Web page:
Healing Minds' purpose is to give you insight and information into improving your mental health. I interview experts in the field of wellness and they provide valuable information based on many years of experience.
Here is Dr. Poulter's background and the questions he answers in this episode.
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In this episode, I am going to interview renowned Los Angeles clinical psychologist, author, and speaker, Dr. Stephan Poulter.
Dr. Poulter has been in practice since 1991, treating adolescents and adults. He has written books such as The Father Factor and The Mother Factor and is a big advocate of guiding one’s journey of healing toward self-acceptance.
His latest book is The Shame Factor. He states that “Self-loathing, low self-esteem, self-hatred, and self-destruction all come from the same well of the shame-driven personality. The emotional poison in your well is your shame, not you.”
He believes that shame is often misdiagnosed as anxiety and depression and there should be a separate diagnosis created for shame. Many people’s issues are from fear and anger which shame breeds. This is when a person’s core self feels defective. Fear that you are not good enough and anger that you are not capable. Our core self feels defective leading to the depression never getting better and being in that chronic state of not feeling good enough. The power of self-acceptance creates a shift to get to the core issues.
We are going to talk about your latest book, The Shame Factor and how shame impacts women.
1. What is your meaning of the word “Shame”?
2. Why is shame an important emotion to work through?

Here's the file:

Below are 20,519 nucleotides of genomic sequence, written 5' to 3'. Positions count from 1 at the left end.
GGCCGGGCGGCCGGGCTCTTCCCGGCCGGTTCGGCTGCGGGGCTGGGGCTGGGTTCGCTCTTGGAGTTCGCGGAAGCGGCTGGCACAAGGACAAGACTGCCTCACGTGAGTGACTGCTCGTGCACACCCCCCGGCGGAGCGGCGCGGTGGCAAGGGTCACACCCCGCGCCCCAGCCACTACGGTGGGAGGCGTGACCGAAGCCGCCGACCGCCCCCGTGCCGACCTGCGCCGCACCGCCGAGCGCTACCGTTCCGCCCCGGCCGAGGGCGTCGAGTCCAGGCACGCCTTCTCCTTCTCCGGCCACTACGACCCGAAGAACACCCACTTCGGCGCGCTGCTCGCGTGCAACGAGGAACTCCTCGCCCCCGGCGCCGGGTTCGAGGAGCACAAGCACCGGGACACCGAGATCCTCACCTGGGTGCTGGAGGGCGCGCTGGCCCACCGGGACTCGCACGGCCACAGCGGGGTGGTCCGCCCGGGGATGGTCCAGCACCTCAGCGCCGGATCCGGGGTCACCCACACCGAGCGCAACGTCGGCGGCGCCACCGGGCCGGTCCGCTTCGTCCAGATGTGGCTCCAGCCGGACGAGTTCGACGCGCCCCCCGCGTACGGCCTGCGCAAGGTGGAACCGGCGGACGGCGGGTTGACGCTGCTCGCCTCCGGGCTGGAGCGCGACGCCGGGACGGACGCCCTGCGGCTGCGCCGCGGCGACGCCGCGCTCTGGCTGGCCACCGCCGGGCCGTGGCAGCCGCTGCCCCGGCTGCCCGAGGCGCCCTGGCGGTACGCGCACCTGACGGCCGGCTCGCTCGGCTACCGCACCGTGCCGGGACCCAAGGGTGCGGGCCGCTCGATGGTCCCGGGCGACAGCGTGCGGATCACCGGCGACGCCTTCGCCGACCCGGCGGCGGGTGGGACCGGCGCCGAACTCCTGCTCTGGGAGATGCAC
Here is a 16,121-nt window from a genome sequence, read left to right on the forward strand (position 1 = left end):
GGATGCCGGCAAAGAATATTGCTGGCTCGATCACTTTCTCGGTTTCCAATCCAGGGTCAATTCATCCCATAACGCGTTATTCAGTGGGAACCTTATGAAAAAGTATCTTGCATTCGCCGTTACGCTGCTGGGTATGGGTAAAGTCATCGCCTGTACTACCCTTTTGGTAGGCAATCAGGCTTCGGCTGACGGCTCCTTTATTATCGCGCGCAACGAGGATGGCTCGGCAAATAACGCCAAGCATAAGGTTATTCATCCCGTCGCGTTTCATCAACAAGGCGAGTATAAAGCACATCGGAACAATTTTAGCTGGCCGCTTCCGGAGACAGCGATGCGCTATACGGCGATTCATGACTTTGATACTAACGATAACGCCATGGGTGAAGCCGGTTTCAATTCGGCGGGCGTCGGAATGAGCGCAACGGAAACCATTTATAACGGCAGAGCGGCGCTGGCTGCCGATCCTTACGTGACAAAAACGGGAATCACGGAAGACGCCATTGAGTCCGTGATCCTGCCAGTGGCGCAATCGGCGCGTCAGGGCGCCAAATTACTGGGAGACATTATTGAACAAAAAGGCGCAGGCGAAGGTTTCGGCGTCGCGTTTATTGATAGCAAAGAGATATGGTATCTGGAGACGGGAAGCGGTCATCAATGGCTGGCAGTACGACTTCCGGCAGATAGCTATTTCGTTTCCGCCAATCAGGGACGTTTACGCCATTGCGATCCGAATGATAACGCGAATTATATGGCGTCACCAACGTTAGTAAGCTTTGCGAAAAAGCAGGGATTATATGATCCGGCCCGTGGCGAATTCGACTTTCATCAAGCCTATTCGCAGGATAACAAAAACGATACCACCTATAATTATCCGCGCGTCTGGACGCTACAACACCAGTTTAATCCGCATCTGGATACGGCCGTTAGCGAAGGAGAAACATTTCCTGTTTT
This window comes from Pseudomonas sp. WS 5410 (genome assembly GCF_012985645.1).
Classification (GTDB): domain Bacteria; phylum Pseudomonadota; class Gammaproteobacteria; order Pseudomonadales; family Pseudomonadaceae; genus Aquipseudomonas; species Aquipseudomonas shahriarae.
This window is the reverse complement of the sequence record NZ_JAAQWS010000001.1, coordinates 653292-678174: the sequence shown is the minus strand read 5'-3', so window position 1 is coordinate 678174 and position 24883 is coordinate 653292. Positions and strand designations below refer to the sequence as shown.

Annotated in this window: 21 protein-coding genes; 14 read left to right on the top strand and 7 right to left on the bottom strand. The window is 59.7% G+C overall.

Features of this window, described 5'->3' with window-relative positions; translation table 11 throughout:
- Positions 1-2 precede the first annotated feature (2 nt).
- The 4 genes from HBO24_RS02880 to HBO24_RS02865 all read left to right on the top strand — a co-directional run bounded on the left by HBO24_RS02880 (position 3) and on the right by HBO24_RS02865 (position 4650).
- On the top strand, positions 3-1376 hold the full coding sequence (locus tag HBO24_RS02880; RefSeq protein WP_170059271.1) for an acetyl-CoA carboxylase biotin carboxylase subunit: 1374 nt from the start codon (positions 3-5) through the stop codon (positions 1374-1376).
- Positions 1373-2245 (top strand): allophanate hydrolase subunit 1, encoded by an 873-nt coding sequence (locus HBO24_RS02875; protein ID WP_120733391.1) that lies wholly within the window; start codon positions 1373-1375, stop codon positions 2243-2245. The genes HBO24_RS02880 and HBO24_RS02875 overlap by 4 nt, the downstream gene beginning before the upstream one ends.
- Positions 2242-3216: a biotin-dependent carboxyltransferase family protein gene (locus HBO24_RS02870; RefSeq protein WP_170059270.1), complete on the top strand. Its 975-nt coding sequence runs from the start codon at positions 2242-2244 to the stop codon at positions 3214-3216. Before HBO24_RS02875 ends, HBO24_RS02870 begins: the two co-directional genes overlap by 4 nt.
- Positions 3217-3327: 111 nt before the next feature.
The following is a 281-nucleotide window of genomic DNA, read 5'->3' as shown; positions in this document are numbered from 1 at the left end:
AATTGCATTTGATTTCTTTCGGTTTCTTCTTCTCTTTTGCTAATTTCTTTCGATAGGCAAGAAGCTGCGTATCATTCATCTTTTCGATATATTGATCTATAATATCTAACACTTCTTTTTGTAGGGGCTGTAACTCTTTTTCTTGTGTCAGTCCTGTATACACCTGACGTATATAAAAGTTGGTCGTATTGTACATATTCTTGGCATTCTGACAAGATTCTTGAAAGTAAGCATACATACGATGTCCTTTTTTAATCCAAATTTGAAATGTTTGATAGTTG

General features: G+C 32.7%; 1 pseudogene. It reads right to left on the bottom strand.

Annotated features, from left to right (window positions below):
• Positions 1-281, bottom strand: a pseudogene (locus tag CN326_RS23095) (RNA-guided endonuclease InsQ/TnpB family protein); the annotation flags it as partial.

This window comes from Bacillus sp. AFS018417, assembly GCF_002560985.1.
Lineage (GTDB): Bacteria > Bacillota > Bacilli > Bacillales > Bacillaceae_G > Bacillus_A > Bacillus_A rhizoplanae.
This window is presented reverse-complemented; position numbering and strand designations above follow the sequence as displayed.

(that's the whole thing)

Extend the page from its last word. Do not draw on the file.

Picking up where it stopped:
3. You state that “Men externalize their toxic shame. Women internalize their toxic shame.” Can you give us some examples on the gender differences of shame?
4. We talk so much about how bad shame is, but there is also good shame. You state that “Good shame is purposeful and empowering.” Can you give some examples of good shame?
5. There are seven classic triggers of the shame cycle. They are:
a. Fear of Embarrassment
b. Feeling Angry, Invisible, or Worthless
c. Imposter Syndrome
d. Feeling Isolated
f. Fear of Intimacy
g. Fear of Criticism
Many of us have experienced several of these triggers in our lives. Let’s discuss a few of these triggers and how it impacts a woman's life, and one step they can take to work on the trigger.
a. First, imposter syndrome which is a term we have heard of multiple times. How does it hinder a person’s growth? Can you give one way to improve this trigger? b. Another trigger of shame can be fear of intimacy, please share more about this. c. How does the fear of criticism trigger shame?
6. You also discuss the journey within oneself or reaching your core self. “All inward journeys start with fear and end with you being empowered.” Before self-improvement can happen you first have to accept yourself. Can you briefly discuss your five-step acceptance process?
a. Roadblocks within you b. No perfectionism-life is messy c. Accepting change in your life-It's not personal d. Taking personal responsibility for your life e. The power of empathy and self-forgiveness
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